Polymer membranes are an important class of materials that find use in a wide variety of fields. The suitability of a polymer membrane often requires careful tuning of their properties to the target application. This must be balanced with the cost of any modification. Hence the non-solvent induced phase separation method (NIPS) is a common route of manufacture for polymer membranes, as it is easy to accomplish on a commercial scale at low-cost.’
In the NIPS method, the polymer of choice is first dissolved in a good solvent, along with any additives, before its immersion in a non-solvent to produce the membrane morphology. This morphology typically shows a dense skin-layer with smaller pores above a layer of larger finger-like vertical pores. By careful choice of additive, some of the membrane properties, including hydrophilicity and microstructure, can be modified.
Poly(ethersulfone) (PES) is a material commonly used for water filtration membranes, chosen for its good mechanical, thermal and chemical properties. Use of an amphiphilic surfactant additive has been shown to produce a membrane with a larger and more well-defined microstructure in the larger finger-like pore regime, as well as increasing the surface hydrophilicity, a key requirement for reduction in biological fouling.
This work by Southern and Evans of the University of Cambridge introduces an additional level of structural hierarchy by the use of a second template molecule, 4-(phenylazo)benzoic acid (PABA), as well as the surfactant Pluronic® F127 (F127) to allow templating of both the dense skin layer and the larger pores. This addition of PABA leads to a more fibrous structure at the 1μm level, leading to higher pore connectivity and permeability, compared to membranes templated only with F127 (Figure 1).
Figure 1a. shows the poor connectivity of the skin layer of a membrane templated with only F127, compared to the fibrous structure of a membrane templated with both F127 and PABA shown in Figure 1b.
Their work demonstrates that this fibrous structure leads to a remarkable increase in flow rate that is improved further by the subsequent removal of the PABA. Extraction using ethanol is shown to provide an excellent approach for removal. This extraction method also allows recycling of the PABA for further membrane manufacture.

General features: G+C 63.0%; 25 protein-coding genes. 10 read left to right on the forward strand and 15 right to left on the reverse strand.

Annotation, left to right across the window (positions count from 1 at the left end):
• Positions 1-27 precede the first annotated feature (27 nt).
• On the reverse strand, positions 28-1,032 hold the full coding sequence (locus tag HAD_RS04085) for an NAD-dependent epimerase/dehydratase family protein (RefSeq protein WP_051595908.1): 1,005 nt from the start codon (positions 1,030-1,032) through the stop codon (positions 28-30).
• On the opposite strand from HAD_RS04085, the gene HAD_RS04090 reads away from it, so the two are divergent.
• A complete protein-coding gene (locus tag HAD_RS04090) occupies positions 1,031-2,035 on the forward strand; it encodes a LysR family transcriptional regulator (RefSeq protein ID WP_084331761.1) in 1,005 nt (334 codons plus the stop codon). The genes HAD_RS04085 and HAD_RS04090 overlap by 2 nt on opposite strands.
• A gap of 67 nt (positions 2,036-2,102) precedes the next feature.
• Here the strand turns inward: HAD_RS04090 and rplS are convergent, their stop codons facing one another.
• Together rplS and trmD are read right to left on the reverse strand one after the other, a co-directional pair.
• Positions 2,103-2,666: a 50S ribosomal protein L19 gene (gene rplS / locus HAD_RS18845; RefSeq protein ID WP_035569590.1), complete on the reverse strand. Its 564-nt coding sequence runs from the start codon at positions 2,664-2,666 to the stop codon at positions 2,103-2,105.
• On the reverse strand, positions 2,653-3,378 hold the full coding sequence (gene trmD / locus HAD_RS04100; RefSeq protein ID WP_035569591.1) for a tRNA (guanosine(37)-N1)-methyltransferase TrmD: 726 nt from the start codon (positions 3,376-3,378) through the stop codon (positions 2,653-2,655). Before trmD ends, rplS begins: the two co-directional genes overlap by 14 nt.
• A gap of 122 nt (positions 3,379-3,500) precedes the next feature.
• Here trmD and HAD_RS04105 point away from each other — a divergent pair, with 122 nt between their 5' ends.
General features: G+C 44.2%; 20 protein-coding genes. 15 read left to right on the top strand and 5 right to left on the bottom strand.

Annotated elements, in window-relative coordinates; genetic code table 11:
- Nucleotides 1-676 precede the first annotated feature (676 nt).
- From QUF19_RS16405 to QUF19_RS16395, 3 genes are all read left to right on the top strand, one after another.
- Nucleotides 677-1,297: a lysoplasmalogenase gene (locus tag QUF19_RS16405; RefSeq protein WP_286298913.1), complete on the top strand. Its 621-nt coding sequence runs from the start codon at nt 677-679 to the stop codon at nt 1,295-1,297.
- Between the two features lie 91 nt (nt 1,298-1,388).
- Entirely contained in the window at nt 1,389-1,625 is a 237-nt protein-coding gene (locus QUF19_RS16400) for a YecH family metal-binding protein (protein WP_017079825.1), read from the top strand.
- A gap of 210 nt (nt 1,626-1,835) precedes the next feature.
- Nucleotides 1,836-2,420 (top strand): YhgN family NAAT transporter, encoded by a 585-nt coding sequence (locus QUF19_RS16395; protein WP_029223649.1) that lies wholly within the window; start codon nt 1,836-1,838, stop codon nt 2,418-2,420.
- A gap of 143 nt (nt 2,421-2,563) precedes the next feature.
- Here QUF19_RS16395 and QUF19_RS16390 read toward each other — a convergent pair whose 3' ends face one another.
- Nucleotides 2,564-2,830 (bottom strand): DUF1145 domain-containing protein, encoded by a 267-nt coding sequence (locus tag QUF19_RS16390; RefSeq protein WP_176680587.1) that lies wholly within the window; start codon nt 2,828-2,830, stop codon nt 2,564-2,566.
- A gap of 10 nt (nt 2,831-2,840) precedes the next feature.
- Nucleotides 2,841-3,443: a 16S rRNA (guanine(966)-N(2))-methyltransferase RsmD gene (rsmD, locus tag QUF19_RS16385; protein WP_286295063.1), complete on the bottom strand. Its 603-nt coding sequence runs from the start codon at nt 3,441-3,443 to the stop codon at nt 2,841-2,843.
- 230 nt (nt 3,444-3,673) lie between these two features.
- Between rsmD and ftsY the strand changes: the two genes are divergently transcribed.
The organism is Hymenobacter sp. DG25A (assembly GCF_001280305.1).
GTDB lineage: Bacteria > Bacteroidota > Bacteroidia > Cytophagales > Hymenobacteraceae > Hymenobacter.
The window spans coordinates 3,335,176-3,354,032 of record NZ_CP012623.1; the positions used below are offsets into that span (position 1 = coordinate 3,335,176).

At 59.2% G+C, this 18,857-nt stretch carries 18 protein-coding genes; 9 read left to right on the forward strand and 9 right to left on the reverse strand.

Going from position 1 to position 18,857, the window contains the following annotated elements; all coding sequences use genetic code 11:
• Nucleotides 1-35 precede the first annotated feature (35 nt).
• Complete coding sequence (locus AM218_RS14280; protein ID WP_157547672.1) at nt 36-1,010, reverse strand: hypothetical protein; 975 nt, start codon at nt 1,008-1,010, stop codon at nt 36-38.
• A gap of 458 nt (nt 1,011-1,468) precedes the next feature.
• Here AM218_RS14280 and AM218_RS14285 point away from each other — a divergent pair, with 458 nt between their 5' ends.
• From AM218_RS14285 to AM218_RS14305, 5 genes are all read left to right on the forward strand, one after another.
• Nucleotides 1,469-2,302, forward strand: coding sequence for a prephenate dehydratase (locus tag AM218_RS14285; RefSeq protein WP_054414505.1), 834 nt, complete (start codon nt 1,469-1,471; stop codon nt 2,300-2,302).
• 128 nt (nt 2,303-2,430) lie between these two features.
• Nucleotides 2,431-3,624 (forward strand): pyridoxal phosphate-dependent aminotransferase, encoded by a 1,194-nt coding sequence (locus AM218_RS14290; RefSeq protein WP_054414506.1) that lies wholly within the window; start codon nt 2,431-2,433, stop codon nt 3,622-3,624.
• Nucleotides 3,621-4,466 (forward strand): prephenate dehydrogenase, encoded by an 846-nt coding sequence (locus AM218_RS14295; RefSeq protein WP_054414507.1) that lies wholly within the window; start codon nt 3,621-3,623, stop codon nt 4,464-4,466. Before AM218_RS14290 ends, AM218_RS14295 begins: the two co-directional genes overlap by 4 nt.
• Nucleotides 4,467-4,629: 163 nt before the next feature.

This dual-template approach, as part of the NIPS process, can be used to easily modify membrane manufacture, producing membranes exhibiting a hierarchical structure with improved pore connectivity, which could find use as energy materials or in water filtration.
Dr Rachel C. Evans
Dr Rachel Evans obtained her MChem and PhD in Physical Chemistry from Swansea University. She was a Marie Curie Postdoctoral Fellow at the Université Paris-Sud, France and subsequently held an FCT research fellowship between the University of Coimbra and the University of Aveiro, Portugal. From 2009-2016, she was an Assistant, then Associate Professor in Physical Chemistry at Trinity College Dublin (TCD). In 2017, Rachel moved back to the UK to take up a University Lectureship at the University of Cambridge in the Department of Materials Science and Metallurgy. Rachel’s research is multidisciplinary and involves polymer, colloid and photophysical chemistry. Her current work is focused on the development of photoactive polymer-hybrid materials for luminescent solar devices, organic photovoltaics and stimuli-responsive membranes. She is a Fellow of the Royal Society of Chemistry and the Institute of Materials, Minerals and Mining and. In 2017, she was awarded the Dillwyn Medal for STEMM from the Learned Society of Wales and the MacroGroup UK Young Researcher’s Medal.
Thomas Southern graduated from the University of Cambridge with an MSci and B.A. in Materials Science. In 2017, Thomas began his PhD as part of the Functional Photoactive Materials group at the Department of Materials Science and Metallurgy, within the University of Cambridge. Thomas’ work, funded by an EPSRC studentship, focuses on hierarchically porous membranes for environmental remediation.
Dual-template approach to hierarchically porous polymer membranes
Thomas J. F. Southern and Rachel C. Evans
Mater. Chem. Front., 2021, Advance Article